I Will Be Going Crazy Next Thursday

I had no intention of this becoming a writer’s blog where I lament about the struggles to produce pieces that I deem worthy of submission and am then reduce to trying to make myself feel better with motivational quotes and referencing long lists of similarly fated classics when my work is rejected.

But, as Aldous Huxley once said, “Hell isn’t merely paved with good intentions; it’s walled and roofed with them. Yes, and furnished too.”

I have found that a writer’s blog isn’t necessarily as I described it above and I recently read this guest post by Sarah Mae on Jeff Goins’ blog. She makes an argument about writing within your limitations and letting go of your expectations of how a “real” writer creates. For her it included “…long winter days in a cabin by a fire with a dog.” As a mother and wife, she found this an impossible prospect.

While becoming a wife is somewhere in the low hundreds on my bucket list and a mother doesn’t even rank, my perceptions of a “real” writer have clouded my ability to write confidently. A proper writer needs a whiskey habit. They need to be surrounded by a group of like-minded individuals, not friends, as reassurance that the crazy thoughts that have persevered to paper are indeed genius. There must be an element of desperation beyond a passion for writing.

Now I am struggling with the possibility that while unstable enough to be motivated creatively, I may be too sane, too responsible, or too well-adjusted to write something good.

So, I’ve decided to plan a mental breakdown. I’m not looking to go bat-shit crazy, just far enough that I can enter the realm of legitimate writer without developing an addiction or committing a heinous crime. Something questionable, like Kerouac taping pieces of paper together to write On The Road in one big scroll, but not so far as Joyce and Finnegans Wake.

I’ve considered constructing a novel in Sharpie on the wall, but I’m not willing to go devil-may-care with my security deposit, so…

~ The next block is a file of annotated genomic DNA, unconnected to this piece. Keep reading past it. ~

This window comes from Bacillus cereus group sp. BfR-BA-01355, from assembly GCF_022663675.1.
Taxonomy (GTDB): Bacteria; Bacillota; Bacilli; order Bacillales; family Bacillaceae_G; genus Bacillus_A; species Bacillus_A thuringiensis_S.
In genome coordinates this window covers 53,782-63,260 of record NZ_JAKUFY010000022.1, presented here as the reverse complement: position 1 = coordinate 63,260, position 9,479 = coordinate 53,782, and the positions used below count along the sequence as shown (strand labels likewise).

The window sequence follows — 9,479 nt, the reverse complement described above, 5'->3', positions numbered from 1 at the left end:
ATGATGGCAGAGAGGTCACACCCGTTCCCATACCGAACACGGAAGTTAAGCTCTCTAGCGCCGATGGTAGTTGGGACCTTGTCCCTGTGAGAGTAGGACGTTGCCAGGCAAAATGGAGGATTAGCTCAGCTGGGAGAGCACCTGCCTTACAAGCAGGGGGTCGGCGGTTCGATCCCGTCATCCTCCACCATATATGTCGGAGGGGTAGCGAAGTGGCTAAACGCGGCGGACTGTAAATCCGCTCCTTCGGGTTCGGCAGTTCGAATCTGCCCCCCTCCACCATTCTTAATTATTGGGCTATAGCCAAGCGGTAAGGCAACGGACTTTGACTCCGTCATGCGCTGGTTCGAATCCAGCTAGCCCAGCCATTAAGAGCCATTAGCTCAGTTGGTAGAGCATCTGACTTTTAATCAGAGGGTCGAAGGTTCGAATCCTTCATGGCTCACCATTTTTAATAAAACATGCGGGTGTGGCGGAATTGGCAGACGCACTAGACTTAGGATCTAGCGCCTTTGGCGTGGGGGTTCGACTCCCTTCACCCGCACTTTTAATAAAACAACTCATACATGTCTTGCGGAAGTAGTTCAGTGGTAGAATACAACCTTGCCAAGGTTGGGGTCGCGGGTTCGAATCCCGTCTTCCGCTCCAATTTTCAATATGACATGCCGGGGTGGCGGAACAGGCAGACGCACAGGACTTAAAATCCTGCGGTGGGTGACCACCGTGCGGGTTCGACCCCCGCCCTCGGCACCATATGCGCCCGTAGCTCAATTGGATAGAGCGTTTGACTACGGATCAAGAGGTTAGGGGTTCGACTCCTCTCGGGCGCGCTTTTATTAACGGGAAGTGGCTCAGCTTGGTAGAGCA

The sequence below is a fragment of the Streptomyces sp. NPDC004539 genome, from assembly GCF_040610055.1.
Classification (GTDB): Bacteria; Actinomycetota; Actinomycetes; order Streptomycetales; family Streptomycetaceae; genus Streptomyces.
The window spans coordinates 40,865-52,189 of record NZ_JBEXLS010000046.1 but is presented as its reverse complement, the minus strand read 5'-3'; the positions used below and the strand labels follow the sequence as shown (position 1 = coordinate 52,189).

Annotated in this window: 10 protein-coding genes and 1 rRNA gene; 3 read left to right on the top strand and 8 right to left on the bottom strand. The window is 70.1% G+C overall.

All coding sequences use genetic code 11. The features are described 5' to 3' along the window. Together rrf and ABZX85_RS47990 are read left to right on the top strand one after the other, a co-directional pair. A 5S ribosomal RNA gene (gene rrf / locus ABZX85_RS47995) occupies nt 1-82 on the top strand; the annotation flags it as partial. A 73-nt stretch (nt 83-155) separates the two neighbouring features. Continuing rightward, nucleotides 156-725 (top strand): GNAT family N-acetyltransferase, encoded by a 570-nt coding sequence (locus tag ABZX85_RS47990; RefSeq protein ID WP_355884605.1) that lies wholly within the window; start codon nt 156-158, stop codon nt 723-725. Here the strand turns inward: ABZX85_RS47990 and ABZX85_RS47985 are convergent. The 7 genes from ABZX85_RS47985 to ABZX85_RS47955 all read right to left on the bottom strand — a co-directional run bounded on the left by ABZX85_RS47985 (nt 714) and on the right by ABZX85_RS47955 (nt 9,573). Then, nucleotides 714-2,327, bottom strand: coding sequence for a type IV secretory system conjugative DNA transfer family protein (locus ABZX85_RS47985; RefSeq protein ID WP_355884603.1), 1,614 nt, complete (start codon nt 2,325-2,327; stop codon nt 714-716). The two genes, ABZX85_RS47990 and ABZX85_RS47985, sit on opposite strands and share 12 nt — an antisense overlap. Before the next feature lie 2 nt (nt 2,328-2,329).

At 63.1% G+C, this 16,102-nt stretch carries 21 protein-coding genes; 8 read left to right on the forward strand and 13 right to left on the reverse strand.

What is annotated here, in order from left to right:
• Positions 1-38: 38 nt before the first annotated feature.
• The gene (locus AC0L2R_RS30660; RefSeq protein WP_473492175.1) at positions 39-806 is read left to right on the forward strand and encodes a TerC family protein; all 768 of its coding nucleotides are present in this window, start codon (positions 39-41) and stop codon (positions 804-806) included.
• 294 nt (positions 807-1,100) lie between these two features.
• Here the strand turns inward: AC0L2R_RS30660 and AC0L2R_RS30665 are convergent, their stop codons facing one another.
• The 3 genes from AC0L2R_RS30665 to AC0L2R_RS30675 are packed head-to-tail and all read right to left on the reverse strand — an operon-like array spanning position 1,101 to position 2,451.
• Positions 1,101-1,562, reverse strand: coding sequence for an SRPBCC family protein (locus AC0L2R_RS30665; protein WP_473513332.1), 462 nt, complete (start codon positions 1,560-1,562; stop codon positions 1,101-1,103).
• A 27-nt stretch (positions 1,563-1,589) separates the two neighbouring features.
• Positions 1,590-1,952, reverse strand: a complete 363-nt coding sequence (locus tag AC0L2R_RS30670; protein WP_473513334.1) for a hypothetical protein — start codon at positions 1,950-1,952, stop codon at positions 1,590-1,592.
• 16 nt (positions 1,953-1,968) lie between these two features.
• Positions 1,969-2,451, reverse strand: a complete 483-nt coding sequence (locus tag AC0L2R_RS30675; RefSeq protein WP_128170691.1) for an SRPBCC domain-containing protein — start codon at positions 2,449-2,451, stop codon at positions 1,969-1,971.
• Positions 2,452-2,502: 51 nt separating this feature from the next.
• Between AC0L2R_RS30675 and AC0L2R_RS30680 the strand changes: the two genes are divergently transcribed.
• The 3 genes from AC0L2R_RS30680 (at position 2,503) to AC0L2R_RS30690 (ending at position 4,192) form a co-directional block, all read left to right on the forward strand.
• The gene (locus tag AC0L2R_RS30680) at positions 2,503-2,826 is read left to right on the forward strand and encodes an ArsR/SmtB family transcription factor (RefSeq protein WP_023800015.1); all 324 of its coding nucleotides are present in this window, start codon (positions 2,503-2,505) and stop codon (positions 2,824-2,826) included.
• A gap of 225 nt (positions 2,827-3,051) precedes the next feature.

I am open to suggestions for this event, of course, as there are certain characteristics of a “real” writer that are inherent to me. Like the need for validation. I will also take suggestions on the best varieties of the distilled kind, as I’ll need alternative forms of payment as leverage when it comes to an editor for my resulting work.

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Definition, Please

While out recently, I managed to find myself in an attempted discussion.

Attempted discussion (noun): a valiant effort at initiating conversation in which viewpoints, most often opposing, are rationally and equally shared by only one of multiple parties, the other(s) engaging in primate behavior to prove dominance on the topic at hand

Unfortunately, this person has made clear that they have strong feelings of superiority towards me, whether that’s a gender or age thing or possibly a perceived higher intelligence, I haven’t yet been able to determine due to the frequent verbal obstacles. In addition to suggesting that anything beyond polite, but shallow conversation, with these people is a test of patience I’m normally unwilling to embark on, it made me consider my writing. As a writer, I’m quiet, careful, taking purposeful, calculated steps, as to avoid seeming too vulnerable, too honest, or, what I consider the worst of a writer’s fate, too self-important.

I find it difficult to justify my own blogging, as it seems publishing your thoughts with the idea that they are of importance to others is about as self-important in reasoning as one could get, so I don’t. And then I do. And then I don’t again. A vicious cycle that will undoubtedly only cease with either me or the internet.

My re-motivation this time was that attempted discussion. It was a frightening prospect that it is the loudest that are listened to simply because they are the only ones that can be heard. At what point in collective history, did it become more appropriate to be boisterous and more willing to ignore arguments than to engage in quiet, thoughtful listening followed by an intelligently processed rebuttal? Of course that’s a ridiculous proposition. There have always been adages about squeaky wheels and we all know that most enduring fodder is created at the expense of the most obnoxiously volumed guy at the bar.

Last week on CNN there was a headline about Clarence Thomas speaking for the first time on the bench in seven years. One could successfully argue that Thomas has learned a valuable lesson about opening his mouth, but consider the seven years of bullshit he’s probably heard from lawyers. And he didn’t say anything. I’m sure he had humorous,  probably inappropriate, internal dialogue and imagine the notes scribbled on his legal pad. The fact that this made headlines because he OPENED his mouth says a lot.. I don’t remember seeing an ongoing Clarence Thomas-oration watch in the seven previous years.

I’m not pretending to know that if Thomas spoke daily in those seven years that his insights would be thought-provoking or worth contribution, but if not speaking gets you a headline, maybe this is the route that more of those with the need to be heard should take.

Maybe it’s as simple as shutting up.